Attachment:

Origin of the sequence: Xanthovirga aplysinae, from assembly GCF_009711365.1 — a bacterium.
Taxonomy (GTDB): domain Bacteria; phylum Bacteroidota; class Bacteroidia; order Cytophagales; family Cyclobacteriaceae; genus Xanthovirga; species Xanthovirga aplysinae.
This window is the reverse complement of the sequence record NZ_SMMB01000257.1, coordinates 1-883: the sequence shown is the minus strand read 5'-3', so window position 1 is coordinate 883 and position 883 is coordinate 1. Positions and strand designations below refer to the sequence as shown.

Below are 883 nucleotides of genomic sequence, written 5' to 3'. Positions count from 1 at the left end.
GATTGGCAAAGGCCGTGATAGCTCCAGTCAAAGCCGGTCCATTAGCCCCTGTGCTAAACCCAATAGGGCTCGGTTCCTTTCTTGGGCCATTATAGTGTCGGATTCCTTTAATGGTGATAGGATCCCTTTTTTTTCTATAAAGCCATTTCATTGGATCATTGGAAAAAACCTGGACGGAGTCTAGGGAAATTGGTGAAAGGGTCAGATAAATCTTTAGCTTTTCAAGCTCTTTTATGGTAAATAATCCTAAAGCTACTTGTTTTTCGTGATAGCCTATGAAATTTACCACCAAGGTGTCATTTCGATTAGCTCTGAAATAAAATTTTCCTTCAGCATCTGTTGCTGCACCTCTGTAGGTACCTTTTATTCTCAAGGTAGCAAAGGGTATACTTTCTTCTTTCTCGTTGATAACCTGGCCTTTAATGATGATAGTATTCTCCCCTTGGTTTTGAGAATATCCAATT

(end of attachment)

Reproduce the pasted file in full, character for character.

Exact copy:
Origin of the sequence: Xanthovirga aplysinae, from assembly GCF_009711365.1 — a bacterium.
Taxonomy (GTDB): domain Bacteria; phylum Bacteroidota; class Bacteroidia; order Cytophagales; family Cyclobacteriaceae; genus Xanthovirga; species Xanthovirga aplysinae.
This window is the reverse complement of the sequence record NZ_SMMB01000257.1, coordinates 1-883: the sequence shown is the minus strand read 5'-3', so window position 1 is coordinate 883 and position 883 is coordinate 1. Positions and strand designations below refer to the sequence as shown.

Below are 883 nucleotides of genomic sequence, written 5' to 3'. Positions count from 1 at the left end.
GATTGGCAAAGGCCGTGATAGCTCCAGTCAAAGCCGGTCCATTAGCCCCTGTGCTAAACCCAATAGGGCTCGGTTCCTTTCTTGGGCCATTATAGTGTCGGATTCCTTTAATGGTGATAGGATCCCTTTTTTTTCTATAAAGCCATTTCATTGGATCATTGGAAAAAACCTGGACGGAGTCTAGGGAAATTGGTGAAAGGGTCAGATAAATCTTTAGCTTTTCAAGCTCTTTTATGGTAAATAATCCTAAAGCTACTTGTTTTTCGTGATAGCCTATGAAATTTACCACCAAGGTGTCATTTCGATTAGCTCTGAAATAAAATTTTCCTTCAGCATCTGTTGCTGCACCTCTGTAGGTACCTTTTATTCTCAAGGTAGCAAAGGGTATACTTTCTTCTTTCTCGTTGATAACCTGGCCTTTAATGATGATAGTATTCTCCCCTTGGTTTTGAGAATATCCAATT